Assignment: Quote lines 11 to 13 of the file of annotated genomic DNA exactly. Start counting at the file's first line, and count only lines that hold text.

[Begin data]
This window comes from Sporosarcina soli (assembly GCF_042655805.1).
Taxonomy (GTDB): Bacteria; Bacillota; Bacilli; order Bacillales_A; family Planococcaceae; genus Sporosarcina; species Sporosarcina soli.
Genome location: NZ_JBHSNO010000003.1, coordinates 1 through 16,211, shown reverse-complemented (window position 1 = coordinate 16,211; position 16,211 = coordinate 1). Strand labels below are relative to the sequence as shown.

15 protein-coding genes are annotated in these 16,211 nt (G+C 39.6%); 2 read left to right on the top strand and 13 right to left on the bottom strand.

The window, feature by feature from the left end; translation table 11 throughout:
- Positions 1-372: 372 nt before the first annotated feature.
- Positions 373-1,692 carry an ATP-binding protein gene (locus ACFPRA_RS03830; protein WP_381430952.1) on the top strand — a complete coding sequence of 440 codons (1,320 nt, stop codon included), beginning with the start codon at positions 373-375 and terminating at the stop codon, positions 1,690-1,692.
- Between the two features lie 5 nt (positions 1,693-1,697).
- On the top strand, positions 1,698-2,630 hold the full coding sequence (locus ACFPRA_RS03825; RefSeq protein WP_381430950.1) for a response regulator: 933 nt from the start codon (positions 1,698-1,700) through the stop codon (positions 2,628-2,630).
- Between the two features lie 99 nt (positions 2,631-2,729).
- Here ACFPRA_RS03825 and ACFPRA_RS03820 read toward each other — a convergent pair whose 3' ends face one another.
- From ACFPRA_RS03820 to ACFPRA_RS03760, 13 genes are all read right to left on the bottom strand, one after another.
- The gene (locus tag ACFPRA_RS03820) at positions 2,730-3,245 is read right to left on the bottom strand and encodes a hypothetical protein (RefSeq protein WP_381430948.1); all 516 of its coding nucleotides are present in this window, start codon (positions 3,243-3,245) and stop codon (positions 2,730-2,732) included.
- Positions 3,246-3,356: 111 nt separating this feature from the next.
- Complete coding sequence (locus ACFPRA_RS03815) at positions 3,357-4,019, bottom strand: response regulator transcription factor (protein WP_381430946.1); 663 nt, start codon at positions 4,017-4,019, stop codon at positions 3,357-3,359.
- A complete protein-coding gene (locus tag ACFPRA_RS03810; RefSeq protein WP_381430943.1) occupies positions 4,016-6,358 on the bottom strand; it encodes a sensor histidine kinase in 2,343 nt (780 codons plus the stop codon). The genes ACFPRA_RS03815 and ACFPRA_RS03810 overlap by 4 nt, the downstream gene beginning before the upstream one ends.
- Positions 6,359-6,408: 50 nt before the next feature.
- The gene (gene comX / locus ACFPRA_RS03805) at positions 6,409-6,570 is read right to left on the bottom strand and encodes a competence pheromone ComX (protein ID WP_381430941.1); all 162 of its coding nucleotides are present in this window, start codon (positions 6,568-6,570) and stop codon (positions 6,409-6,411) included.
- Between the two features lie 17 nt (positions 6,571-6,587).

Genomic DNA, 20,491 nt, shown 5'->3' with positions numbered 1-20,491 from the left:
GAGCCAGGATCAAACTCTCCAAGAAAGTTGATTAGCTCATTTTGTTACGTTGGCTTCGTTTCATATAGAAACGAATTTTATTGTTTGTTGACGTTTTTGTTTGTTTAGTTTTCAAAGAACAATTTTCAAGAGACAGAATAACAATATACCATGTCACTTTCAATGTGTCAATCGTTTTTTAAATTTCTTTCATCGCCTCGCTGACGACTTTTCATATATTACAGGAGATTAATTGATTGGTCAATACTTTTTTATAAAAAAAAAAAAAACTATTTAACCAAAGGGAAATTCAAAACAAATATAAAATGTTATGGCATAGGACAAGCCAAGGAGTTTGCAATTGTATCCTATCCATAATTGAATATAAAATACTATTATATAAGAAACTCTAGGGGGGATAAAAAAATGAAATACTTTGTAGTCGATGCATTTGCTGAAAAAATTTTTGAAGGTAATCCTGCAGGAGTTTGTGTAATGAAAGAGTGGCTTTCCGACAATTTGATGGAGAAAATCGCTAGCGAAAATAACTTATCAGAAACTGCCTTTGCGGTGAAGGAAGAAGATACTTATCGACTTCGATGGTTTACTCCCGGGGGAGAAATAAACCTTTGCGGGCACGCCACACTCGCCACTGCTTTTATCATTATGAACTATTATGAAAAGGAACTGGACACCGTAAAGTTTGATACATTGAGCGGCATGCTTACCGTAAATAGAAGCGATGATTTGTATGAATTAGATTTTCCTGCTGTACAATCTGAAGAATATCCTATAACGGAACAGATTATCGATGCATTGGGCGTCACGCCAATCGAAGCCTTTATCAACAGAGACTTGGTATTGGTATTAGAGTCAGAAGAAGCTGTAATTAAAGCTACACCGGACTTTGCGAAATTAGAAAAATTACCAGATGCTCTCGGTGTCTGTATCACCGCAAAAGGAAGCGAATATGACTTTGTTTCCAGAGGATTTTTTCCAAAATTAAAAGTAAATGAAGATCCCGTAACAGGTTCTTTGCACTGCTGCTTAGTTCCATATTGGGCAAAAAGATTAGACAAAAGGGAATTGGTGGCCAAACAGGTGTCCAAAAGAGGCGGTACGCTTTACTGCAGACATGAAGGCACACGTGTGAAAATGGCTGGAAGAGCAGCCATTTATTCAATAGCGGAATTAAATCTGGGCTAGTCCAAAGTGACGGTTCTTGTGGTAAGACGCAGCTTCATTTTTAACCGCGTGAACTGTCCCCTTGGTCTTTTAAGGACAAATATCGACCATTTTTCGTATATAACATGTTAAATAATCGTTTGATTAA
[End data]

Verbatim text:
- Here ACFPRA_RS03825 and ACFPRA_RS03820 read toward each other — a convergent pair whose 3' ends face one another.
- From ACFPRA_RS03820 to ACFPRA_RS03760, 13 genes are all read right to left on the bottom strand, one after another.
- The gene (locus tag ACFPRA_RS03820) at positions 2,730-3,245 is read right to left on the bottom strand and encodes a hypothetical protein (RefSeq protein WP_381430948.1); all 516 of its coding nucleotides are present in this window, start codon (positions 3,243-3,245) and stop codon (positions 2,730-2,732) included.